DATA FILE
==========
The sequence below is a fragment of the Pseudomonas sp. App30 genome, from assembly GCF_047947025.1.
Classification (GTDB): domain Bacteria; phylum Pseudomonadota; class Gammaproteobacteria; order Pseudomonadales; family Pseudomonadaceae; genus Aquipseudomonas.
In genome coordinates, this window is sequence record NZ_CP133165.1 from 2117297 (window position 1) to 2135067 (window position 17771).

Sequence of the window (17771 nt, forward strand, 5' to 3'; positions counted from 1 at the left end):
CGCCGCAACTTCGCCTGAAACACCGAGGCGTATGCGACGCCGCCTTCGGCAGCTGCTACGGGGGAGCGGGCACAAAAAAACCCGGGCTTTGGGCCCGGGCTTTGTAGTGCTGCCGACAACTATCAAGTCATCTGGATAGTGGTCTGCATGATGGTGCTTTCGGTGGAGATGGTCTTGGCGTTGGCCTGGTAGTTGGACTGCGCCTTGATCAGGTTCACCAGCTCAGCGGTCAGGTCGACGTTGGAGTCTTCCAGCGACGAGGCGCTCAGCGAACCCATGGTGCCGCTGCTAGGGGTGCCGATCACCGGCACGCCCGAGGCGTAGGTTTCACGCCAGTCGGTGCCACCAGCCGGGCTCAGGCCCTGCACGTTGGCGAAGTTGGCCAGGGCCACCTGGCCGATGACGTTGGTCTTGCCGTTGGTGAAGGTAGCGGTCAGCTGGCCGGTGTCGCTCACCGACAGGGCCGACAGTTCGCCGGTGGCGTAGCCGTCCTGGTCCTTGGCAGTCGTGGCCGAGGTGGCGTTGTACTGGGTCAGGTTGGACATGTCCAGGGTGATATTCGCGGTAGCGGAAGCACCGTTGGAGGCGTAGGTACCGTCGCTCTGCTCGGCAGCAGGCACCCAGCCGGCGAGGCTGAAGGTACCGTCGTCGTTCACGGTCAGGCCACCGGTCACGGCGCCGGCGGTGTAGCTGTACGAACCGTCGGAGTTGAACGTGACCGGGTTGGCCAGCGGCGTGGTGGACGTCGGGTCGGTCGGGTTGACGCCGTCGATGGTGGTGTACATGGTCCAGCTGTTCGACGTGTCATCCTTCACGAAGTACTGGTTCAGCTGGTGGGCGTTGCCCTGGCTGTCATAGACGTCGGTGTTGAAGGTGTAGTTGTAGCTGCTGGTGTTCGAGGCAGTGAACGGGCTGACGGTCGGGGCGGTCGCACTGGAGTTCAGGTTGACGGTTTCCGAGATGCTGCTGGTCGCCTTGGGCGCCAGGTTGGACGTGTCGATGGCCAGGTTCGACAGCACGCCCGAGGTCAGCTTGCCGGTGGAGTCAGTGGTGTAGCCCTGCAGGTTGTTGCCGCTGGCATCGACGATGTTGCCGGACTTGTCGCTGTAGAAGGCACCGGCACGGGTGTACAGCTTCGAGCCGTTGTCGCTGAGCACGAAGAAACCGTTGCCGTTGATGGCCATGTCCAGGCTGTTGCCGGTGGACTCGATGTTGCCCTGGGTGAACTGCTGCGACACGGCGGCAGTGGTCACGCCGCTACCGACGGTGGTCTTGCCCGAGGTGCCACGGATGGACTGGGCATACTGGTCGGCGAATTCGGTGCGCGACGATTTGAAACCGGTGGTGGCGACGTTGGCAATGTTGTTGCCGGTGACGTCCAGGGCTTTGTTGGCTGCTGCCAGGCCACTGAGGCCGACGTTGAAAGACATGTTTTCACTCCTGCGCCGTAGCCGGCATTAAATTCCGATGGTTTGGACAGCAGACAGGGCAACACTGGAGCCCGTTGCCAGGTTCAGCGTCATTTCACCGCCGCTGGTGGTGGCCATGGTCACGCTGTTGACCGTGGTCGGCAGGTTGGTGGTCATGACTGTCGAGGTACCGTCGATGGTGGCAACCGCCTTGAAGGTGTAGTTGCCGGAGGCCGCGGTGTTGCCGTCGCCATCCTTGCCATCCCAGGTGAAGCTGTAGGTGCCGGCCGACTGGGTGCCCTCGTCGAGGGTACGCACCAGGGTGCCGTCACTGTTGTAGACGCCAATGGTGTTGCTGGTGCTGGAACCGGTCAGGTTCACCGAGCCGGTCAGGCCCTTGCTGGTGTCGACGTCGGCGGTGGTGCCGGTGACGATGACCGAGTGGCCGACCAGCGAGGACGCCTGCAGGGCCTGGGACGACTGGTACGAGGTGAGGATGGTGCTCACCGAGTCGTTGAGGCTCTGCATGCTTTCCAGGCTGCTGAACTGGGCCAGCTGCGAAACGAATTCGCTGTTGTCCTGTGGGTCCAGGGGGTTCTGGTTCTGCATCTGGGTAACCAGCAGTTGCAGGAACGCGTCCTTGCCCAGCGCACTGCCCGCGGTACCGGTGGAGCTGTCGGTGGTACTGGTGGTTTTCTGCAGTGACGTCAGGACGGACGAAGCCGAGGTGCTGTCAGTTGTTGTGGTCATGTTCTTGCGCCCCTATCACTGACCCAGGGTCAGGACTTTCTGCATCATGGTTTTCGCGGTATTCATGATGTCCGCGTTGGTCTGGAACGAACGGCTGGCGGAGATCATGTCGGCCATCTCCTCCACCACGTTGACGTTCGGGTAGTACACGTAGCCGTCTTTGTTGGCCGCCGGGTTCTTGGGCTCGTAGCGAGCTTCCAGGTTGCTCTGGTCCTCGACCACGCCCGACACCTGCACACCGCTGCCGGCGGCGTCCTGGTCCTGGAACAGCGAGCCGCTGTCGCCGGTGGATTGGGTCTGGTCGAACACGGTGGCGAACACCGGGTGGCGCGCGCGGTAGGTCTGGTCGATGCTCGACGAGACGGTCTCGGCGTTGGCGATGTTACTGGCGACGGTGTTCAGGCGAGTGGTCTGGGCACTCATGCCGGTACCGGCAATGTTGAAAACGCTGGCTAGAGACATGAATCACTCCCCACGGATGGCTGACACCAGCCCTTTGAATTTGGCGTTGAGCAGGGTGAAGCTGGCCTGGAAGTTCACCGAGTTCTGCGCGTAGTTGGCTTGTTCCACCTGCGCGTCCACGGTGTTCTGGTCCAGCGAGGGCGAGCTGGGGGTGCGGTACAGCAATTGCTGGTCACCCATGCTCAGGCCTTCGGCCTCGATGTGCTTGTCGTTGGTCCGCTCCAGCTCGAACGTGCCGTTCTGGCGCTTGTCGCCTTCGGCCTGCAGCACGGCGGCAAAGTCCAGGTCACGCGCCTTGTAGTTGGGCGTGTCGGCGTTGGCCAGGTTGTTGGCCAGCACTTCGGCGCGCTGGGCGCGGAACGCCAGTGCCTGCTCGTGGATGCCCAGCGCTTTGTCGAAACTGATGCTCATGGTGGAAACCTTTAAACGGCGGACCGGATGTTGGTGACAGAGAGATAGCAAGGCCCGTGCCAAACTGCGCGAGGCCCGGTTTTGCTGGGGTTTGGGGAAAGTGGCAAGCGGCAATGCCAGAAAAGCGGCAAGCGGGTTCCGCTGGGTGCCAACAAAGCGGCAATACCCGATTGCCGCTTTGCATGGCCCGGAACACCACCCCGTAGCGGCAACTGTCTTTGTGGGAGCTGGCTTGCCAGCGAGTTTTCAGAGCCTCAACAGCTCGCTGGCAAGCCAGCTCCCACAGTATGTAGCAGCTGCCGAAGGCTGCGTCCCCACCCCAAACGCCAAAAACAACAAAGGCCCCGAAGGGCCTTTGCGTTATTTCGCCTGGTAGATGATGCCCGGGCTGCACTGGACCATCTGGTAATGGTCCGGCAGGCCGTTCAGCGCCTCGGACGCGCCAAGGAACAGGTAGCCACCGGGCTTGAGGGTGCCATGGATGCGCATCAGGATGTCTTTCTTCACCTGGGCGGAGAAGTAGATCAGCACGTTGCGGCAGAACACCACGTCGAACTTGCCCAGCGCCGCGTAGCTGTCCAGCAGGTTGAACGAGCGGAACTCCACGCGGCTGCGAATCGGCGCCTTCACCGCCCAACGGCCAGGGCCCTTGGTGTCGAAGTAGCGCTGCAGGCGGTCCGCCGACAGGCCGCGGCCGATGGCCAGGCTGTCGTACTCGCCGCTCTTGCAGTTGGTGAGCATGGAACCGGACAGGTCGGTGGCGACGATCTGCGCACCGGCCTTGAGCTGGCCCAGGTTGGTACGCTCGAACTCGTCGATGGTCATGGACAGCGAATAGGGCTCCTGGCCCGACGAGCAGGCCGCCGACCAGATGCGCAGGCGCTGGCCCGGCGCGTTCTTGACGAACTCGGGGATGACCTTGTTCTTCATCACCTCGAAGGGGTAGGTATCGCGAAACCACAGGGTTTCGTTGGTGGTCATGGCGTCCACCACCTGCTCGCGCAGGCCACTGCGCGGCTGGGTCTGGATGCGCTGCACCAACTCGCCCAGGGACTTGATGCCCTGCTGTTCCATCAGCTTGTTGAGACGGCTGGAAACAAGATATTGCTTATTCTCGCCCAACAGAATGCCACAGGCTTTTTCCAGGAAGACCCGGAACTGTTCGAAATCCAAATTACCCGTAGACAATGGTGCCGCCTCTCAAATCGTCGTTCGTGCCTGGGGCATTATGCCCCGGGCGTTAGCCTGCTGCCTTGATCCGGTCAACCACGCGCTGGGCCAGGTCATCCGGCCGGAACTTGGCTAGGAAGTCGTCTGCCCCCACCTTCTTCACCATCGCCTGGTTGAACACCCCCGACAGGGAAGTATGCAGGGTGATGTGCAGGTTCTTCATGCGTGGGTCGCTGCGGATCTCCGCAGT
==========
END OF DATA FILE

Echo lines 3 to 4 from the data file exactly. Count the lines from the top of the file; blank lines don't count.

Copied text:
In genome coordinates, this window is sequence record NZ_CP133165.1 from 2117297 (window position 1) to 2135067 (window position 17771).

Sequence of the window (17771 nt, forward strand, 5' to 3'; positions counted from 1 at the left end):